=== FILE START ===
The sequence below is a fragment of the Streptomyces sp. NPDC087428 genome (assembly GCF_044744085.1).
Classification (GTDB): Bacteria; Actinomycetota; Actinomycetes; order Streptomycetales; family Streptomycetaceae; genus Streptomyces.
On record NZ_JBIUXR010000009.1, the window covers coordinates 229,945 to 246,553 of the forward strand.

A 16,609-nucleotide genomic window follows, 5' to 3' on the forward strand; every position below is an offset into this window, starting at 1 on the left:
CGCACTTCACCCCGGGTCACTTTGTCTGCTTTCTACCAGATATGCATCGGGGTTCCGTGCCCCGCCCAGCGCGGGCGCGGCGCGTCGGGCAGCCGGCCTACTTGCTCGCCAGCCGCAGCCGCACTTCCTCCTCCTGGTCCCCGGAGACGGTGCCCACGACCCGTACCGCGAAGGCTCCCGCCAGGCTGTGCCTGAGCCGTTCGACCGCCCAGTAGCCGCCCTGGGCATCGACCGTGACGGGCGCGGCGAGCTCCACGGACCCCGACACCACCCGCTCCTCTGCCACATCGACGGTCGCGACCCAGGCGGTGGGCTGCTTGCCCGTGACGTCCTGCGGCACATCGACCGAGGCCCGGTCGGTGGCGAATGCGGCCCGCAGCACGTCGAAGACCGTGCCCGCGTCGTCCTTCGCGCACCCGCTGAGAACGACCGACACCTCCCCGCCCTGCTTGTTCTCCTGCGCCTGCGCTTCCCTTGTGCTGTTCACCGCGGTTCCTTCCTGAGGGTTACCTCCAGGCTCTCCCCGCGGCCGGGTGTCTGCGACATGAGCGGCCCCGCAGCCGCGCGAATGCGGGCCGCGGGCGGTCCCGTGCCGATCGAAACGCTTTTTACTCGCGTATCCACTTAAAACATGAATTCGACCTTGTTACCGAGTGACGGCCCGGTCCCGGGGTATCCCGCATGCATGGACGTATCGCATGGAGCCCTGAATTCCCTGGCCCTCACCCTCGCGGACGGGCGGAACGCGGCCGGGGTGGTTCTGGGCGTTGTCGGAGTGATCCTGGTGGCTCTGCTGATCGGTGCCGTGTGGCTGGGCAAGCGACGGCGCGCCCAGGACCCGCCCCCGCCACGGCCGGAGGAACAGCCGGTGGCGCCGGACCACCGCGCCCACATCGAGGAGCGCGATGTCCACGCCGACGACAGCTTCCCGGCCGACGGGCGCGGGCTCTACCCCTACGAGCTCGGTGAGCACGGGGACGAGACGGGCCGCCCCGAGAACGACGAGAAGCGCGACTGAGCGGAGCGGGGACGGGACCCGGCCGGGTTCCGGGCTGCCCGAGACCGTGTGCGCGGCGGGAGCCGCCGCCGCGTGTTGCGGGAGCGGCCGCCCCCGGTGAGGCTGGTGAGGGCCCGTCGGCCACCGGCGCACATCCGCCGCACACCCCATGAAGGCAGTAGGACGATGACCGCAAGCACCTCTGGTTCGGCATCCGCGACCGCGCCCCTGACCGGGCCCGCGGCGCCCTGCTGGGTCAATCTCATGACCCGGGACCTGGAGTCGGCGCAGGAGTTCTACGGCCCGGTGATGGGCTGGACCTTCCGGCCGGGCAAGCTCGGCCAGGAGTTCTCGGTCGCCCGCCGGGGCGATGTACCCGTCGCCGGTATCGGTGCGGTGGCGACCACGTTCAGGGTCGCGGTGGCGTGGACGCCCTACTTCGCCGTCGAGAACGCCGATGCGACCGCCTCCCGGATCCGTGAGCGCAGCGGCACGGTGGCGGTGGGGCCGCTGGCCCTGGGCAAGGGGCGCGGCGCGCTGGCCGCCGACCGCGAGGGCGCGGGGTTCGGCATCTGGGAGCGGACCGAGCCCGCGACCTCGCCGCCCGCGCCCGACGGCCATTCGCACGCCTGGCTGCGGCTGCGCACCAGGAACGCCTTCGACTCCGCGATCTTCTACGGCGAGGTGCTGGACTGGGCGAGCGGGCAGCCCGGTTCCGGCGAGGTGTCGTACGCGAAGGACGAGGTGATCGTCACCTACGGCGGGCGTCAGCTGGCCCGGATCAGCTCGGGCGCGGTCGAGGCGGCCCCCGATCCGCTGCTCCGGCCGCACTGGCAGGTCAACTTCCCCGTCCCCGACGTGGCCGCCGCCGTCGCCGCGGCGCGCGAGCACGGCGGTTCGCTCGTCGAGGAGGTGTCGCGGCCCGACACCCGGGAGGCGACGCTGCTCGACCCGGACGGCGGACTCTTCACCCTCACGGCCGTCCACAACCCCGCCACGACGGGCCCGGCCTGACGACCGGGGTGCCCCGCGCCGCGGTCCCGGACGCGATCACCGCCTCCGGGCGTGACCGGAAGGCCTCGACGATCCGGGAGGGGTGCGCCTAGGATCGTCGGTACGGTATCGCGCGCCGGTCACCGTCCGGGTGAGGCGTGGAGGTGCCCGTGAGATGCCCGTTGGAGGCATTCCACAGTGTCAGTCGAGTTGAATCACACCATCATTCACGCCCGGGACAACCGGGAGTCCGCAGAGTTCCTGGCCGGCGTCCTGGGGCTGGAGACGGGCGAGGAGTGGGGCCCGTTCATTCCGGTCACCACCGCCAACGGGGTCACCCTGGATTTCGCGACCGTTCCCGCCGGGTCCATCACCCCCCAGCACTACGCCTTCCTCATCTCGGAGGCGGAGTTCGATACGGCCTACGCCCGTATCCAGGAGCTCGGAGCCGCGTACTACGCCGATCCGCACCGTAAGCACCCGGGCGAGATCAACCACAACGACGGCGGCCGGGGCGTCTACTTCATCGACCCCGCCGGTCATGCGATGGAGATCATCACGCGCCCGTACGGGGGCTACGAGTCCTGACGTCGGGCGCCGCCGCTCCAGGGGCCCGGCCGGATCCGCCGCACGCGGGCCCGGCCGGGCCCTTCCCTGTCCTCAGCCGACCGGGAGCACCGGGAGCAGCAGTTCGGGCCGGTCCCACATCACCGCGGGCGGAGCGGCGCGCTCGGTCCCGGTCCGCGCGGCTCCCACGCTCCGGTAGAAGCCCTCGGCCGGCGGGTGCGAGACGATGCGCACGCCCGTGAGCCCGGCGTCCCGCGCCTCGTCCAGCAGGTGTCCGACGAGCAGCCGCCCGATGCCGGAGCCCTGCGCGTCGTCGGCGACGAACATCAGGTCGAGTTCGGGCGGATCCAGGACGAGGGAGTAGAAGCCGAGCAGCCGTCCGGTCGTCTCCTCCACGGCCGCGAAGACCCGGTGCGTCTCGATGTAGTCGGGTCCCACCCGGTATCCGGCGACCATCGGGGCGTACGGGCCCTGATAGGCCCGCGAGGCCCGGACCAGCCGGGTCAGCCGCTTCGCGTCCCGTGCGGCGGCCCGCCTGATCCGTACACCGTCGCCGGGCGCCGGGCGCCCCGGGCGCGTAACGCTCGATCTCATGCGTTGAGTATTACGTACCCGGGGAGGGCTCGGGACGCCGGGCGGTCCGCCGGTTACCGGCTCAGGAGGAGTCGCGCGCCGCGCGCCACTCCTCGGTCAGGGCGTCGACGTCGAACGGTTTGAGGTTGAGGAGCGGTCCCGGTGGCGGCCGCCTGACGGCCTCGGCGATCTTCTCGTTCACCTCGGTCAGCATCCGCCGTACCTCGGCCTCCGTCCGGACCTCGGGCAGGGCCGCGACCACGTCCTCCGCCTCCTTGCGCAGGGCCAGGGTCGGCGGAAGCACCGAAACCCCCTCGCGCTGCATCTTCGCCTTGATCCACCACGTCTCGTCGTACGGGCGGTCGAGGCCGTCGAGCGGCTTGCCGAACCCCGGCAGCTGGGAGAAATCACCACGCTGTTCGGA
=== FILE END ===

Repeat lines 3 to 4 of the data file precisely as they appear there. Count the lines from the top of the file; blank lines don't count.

On record NZ_JBIUXR010000009.1, the window covers coordinates 229,945 to 246,553 of the forward strand.

A 16,609-nucleotide genomic window follows, 5' to 3' on the forward strand; every position below is an offset into this window, starting at 1 on the left: